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A Bitter Trial: Evelyn Waugh and John Cardinal Heenan on the Liturgical Changes Paperback – September 15, 2011
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Evelyn Waugh, English writer [of Brideshead Revisited fame] and Catholic convert (1930), expressed his sentiments on the changes in a letter dated 30 March 1966, one month before dying on Easter Sunday:
.... Easter used to mean so much to me. Before Pope John and his Council -- they destroyed the beauty of the liturgy. I have not yet soaked myself in petrol and gone up in flames, but I now cling to the Faith doggedly without joy. Church-going is a pure duty parade. I shall not live to see it restored. It is worse in many countries... 
A BITTER TRIAL is a slim volume of correspondence between Evelyn Waugh and Cardinal Heenan from 1962 to Waugh’s death in 1966. It also includes some letters to and from a few close friends and relatives. All correspondence concerns the Vatican II Council and the liturgical changes [abuses] it spawned, and the detrimental effect these changes had on many devout Catholics.
Every attendance at Mass leaves me without comfort or edification. I shall never, pray God, apostatize but church-going is now a bitter trial.[letter to Archbiship Heenan, 1965]
The book begins with an essay penned by Waugh and published in the British Spectator, November 1962, “The Same Again, Please.” In it, Waugh expresses trepidation as to what the new Second Vatican Council might do. He was well aware of the modernist wind blowing through the Church, and was already disappointed with the changes in the Easter Holy Week services.
In a 1965 diary entry, Waugh says:
More than the aesthetic changes which rob the Church of poetry, mystery and dignity, there are suggested changes in Faith and morals which alarm me. A kind of anti-clericalism is abroad which seeks to reduce the priest’s unique sacramental position. The Mass is written of as a “social meal” in which the “people of God” perform the consecration.
Pray to God I will never apostatize but I can only now go to church as an act of duty and obedience -- just as a sentry at Buck House is posted with no possibility of his being employed to defend the sovereign’s life. 
A BITTER TRIAL is an interesting look beyond all the modernist celebrations over the Second Vatican Council wreckage, and shows us the other side, one pious Catholic’s views. I’m sure Waugh spoke for many tradition-minded Catholics, as he still does today. And I’m reminded of a line from William F. Buckley, another Catholic who was none too keen on the changes in the liturgy: “I am a practicing Roman Catholic who finds attendance at the new Mass an aesthetic ordeal... I find attendance at Mass less satisfying than it used to be.”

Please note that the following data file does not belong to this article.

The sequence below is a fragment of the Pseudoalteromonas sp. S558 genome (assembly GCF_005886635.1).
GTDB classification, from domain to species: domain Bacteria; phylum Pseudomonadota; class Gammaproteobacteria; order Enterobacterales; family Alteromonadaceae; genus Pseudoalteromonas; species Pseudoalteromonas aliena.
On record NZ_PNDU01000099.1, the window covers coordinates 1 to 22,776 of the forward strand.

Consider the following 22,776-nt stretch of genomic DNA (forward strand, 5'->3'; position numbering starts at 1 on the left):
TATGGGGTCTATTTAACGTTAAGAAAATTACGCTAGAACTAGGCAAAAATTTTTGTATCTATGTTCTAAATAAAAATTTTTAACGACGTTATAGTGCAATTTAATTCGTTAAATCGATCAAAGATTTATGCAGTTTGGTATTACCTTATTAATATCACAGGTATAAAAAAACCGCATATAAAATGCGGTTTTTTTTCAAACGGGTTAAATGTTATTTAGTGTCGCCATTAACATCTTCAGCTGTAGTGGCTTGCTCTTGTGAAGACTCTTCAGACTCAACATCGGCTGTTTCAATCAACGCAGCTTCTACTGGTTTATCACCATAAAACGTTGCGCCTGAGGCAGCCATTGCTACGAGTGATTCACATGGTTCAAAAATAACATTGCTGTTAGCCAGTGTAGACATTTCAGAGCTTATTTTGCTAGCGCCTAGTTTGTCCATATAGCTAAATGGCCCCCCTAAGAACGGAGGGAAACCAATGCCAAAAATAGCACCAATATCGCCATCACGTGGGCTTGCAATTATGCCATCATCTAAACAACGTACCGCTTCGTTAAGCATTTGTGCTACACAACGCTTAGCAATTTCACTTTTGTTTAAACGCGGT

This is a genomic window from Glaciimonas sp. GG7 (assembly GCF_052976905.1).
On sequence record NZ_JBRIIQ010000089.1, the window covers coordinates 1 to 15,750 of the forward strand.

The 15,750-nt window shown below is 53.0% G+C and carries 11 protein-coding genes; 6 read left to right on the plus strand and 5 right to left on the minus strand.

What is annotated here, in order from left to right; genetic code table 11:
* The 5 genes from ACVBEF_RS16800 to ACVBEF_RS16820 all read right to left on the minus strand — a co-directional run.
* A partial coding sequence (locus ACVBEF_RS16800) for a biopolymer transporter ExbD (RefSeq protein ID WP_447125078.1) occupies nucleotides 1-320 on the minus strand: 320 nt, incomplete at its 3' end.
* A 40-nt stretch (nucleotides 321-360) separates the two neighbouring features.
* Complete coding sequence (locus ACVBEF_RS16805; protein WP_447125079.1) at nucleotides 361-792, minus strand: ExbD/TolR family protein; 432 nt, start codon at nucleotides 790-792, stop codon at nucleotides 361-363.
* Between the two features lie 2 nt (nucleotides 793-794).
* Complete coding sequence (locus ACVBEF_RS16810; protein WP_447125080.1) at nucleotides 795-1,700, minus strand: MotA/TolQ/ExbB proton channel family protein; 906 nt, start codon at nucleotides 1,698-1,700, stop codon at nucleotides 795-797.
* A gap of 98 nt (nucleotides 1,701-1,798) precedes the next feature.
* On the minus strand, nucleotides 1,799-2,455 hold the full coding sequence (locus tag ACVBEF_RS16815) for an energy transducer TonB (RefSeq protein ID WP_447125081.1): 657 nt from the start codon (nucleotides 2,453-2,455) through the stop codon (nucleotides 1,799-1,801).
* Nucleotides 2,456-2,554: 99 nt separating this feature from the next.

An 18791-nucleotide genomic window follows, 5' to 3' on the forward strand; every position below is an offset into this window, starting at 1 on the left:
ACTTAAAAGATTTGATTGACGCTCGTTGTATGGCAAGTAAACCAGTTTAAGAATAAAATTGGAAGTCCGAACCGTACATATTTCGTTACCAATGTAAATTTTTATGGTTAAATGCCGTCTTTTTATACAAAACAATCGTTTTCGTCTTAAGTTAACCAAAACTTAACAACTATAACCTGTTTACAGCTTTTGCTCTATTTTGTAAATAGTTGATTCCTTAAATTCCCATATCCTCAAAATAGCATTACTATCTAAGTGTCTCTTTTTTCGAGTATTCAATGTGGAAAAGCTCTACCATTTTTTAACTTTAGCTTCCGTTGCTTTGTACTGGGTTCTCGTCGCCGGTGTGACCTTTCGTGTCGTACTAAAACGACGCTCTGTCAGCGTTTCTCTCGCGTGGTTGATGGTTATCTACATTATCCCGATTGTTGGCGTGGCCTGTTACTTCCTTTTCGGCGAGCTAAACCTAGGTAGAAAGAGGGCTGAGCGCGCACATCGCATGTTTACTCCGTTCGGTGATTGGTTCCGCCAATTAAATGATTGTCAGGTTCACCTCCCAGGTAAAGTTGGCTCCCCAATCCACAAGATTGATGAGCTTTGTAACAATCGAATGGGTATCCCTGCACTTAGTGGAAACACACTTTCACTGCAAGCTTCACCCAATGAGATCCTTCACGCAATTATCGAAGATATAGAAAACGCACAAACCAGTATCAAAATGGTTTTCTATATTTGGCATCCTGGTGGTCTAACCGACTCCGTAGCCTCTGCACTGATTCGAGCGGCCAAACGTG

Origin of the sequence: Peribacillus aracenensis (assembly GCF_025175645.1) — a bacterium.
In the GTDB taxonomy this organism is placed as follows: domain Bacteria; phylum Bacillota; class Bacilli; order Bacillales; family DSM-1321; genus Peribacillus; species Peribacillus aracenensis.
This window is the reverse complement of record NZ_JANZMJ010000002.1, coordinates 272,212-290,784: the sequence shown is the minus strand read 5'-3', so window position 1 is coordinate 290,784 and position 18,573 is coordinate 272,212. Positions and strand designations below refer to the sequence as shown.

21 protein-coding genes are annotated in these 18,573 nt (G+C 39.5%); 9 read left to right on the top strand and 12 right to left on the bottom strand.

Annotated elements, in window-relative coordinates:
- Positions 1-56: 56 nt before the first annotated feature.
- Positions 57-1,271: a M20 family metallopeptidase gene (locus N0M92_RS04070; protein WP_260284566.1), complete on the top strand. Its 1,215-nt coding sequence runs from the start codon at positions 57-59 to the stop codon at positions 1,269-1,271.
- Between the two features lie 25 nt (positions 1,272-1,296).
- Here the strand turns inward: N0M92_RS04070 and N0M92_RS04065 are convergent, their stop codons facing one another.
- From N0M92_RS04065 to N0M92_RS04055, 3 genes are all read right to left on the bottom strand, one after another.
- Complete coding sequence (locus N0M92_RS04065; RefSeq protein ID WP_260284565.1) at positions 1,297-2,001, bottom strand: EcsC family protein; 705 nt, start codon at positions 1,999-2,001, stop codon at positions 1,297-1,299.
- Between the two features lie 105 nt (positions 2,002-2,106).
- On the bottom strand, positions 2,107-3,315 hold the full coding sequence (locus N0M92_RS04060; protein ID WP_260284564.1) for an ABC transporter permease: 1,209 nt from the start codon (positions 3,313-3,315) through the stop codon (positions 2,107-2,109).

From the Foreward by Joseph Pearce:
Waugh’s love for the Mass is evident throughout this volume, and the “bitter trial” documented in the following pages serves as a witness of the real suffering that Waugh and other Tradition-oriented Catholics experienced during those dismally dark days. As the timeless and priceless inheritance of the Church was being squandered by clueless modernists, the faithful clung to the Church with dogged and dogmatic determination. Now, after this dark night of the Church’s collective soul, we are beginning to see the restoration of the liturgy for which Waugh hoped and prayed
Reading such a painful confession one can't help but think of the alarming numbers of parishes, seminaries & convents that closed down as pews emptied in the wake of these changes, changes that were not called for by Vatican 2 but were rather wrought by what Waugh summed up as "a strange alliance of archeologists absorbed in their speculations on the rites of the second century and modernists who wish to give the Church the character of our own deplorable epoch..."
These two groups, spiritual heirs of the Vandals if ever there were any, in a misguided (to be charitable)attempt to simplify the liturgy, stripped it of its beauty, which in their Philistine arrogance they dismissed as 'the accretions of centuries..." And like the baby & the bathwater, much of the liturgy's reverence was ejected with its beauty. In his most succinct and poignant complaint, which to me is the crux of the matter, Waugh wonders why "the Church [which] rejoices in the development of dogma; why does it not also admit the development of liturgy?"
Why not indeed?
I enjoyed the book tremendously & all throughout it I kept thinking of the quote from Hans Urs von Balthasar with which I will close:
"We no longer dare to believe in Beauty and we make of it a mere appearance in order to more easily dispose of it. Our situation today shows that Beauty demands for itself at least as much courage & decision as do Truth & Goodness, & she will not allow herself to be separated & banned from her two sisters without taking them along with herself in an act of mysterious vengeance. We can be sure that whoever sneers at her name as if she were an ornament of a bourgeois past - whether he admits it or not - can no longer pray & will soon no longer be able to love."